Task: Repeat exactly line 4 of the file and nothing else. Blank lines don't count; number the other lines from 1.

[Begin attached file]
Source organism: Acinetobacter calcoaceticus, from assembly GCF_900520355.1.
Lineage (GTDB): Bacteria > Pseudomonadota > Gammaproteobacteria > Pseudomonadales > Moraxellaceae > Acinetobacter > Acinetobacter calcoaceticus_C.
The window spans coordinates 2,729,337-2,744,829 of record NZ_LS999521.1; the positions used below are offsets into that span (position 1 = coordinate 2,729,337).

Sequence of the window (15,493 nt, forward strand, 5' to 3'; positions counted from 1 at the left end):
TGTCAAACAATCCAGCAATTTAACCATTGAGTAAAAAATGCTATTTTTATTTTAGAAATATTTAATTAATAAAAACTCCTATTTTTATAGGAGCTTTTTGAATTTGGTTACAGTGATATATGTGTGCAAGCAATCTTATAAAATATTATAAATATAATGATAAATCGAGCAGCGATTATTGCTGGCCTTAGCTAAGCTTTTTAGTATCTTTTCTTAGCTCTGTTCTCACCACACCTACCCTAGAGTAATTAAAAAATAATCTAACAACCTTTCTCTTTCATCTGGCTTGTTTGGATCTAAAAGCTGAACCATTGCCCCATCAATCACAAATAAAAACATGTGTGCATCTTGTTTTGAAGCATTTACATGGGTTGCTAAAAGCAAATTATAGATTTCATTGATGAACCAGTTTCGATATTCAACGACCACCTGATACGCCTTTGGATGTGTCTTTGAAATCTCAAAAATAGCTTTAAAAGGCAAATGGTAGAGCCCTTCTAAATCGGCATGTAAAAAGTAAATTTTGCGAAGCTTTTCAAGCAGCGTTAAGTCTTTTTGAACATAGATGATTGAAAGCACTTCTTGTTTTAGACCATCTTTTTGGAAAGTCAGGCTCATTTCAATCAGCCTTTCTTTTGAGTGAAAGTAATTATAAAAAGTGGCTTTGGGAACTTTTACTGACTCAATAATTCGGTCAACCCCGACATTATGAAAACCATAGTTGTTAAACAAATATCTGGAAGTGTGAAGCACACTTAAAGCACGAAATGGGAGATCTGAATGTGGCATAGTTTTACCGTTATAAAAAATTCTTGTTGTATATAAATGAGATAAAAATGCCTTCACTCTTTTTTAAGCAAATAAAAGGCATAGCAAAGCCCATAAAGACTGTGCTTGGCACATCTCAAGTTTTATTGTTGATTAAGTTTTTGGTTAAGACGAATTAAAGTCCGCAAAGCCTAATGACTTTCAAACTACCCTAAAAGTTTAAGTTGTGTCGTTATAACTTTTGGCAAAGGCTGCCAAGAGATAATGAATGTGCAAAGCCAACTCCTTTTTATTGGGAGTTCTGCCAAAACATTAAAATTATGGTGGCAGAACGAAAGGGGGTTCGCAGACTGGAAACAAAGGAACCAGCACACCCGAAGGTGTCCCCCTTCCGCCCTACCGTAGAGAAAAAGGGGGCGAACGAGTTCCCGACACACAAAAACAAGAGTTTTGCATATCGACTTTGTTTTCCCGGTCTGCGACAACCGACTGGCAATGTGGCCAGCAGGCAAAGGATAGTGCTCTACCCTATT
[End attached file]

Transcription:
Sequence of the window (15,493 nt, forward strand, 5' to 3'; positions counted from 1 at the left end):